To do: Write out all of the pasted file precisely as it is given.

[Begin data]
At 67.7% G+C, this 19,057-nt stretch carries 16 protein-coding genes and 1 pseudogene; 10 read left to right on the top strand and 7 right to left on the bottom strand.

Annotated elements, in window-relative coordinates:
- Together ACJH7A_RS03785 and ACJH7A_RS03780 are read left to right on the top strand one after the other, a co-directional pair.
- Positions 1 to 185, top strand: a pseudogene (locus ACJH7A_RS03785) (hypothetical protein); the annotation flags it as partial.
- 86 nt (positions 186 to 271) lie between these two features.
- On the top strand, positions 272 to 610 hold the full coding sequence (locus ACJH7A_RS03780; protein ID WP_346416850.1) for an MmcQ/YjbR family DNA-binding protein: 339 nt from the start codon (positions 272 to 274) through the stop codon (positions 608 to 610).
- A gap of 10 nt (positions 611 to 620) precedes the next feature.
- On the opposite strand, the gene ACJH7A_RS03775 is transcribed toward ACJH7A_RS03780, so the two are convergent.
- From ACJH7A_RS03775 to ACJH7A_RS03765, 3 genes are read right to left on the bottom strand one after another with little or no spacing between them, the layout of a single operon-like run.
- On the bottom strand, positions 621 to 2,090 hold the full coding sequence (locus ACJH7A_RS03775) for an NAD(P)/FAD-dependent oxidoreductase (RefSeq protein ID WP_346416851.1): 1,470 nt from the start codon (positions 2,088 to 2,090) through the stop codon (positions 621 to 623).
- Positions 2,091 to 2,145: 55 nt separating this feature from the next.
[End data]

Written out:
At 67.7% G+C, this 19,057-nt stretch carries 16 protein-coding genes and 1 pseudogene; 10 read left to right on the top strand and 7 right to left on the bottom strand.

Annotated elements, in window-relative coordinates:
- Together ACJH7A_RS03785 and ACJH7A_RS03780 are read left to right on the top strand one after the other, a co-directional pair.
- Positions 1 to 185, top strand: a pseudogene (locus ACJH7A_RS03785) (hypothetical protein); the annotation flags it as partial.
- 86 nt (positions 186 to 271) lie between these two features.
- On the top strand, positions 272 to 610 hold the full coding sequence (locus ACJH7A_RS03780; protein ID WP_346416850.1) for an MmcQ/YjbR family DNA-binding protein: 339 nt from the start codon (positions 272 to 274) through the stop codon (positions 608 to 610).
- A gap of 10 nt (positions 611 to 620) precedes the next feature.
- On the opposite strand, the gene ACJH7A_RS03775 is transcribed toward ACJH7A_RS03780, so the two are convergent.
- From ACJH7A_RS03775 to ACJH7A_RS03765, 3 genes are read right to left on the bottom strand one after another with little or no spacing between them, the layout of a single operon-like run.
- On the bottom strand, positions 621 to 2,090 hold the full coding sequence (locus ACJH7A_RS03775) for an NAD(P)/FAD-dependent oxidoreductase (RefSeq protein ID WP_346416851.1): 1,470 nt from the start codon (positions 2,088 to 2,090) through the stop codon (positions 621 to 623).
- Positions 2,091 to 2,145: 55 nt separating this feature from the next.